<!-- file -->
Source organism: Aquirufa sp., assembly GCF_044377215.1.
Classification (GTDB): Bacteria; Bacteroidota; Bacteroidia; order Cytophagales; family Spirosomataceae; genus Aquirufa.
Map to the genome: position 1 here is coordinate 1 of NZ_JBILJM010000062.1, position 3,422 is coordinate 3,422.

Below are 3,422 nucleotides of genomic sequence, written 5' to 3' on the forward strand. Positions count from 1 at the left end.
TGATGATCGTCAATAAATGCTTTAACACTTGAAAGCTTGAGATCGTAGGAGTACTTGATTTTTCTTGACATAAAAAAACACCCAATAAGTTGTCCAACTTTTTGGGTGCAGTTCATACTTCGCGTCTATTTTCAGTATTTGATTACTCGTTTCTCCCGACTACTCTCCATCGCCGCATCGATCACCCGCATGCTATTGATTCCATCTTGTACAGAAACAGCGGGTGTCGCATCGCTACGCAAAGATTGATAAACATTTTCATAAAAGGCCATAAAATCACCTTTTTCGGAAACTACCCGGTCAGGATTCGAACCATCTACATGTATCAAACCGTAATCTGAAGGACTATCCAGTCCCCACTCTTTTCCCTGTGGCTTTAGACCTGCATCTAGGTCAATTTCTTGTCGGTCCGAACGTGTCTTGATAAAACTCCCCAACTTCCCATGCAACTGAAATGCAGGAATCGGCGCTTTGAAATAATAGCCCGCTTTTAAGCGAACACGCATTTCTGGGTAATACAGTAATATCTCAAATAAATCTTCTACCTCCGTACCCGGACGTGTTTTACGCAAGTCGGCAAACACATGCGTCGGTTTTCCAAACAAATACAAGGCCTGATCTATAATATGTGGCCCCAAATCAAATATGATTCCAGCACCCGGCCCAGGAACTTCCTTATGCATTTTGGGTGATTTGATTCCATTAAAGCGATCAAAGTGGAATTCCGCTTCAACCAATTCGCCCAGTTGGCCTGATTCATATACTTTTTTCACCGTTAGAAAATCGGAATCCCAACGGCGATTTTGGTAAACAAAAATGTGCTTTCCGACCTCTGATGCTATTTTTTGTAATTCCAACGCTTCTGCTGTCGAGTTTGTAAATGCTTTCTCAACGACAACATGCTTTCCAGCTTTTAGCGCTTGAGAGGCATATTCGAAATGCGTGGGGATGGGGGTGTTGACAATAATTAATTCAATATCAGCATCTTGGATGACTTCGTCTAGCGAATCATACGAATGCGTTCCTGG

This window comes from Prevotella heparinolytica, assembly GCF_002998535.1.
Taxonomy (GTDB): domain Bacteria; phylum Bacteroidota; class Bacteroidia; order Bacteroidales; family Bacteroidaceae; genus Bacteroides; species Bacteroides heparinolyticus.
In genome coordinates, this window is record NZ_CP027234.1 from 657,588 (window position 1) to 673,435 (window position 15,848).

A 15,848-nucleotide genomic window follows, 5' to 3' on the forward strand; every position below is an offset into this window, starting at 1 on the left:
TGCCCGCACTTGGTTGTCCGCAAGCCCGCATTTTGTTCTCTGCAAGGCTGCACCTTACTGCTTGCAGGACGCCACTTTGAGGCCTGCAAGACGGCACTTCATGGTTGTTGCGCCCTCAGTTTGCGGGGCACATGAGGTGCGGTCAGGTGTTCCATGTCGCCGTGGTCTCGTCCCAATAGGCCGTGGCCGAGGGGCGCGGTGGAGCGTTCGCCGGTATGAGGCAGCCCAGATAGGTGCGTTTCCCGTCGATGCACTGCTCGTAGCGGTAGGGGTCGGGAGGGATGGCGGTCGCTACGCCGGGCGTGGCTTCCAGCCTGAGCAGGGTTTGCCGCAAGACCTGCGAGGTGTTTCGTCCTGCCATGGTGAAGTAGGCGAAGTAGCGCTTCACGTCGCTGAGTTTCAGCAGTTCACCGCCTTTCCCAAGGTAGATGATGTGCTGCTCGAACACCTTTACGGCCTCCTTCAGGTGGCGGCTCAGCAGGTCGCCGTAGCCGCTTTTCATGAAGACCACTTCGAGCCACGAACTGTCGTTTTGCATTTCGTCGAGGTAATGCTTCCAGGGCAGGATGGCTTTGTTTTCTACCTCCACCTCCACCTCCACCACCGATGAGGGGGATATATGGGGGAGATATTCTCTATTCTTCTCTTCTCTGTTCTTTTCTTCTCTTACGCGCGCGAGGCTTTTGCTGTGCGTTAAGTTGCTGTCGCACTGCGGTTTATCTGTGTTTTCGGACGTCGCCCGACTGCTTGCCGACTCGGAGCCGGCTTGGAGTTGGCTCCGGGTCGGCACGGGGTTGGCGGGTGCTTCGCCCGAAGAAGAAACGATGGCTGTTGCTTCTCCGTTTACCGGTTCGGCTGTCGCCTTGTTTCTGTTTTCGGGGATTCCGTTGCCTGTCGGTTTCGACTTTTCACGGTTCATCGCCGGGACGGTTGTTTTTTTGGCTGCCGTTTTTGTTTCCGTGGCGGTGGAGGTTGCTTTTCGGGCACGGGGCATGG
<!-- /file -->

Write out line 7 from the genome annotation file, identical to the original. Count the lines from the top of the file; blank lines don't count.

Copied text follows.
Taxonomy (GTDB): domain Bacteria; phylum Bacteroidota; class Bacteroidia; order Bacteroidales; family Bacteroidaceae; genus Bacteroides; species Bacteroides heparinolyticus.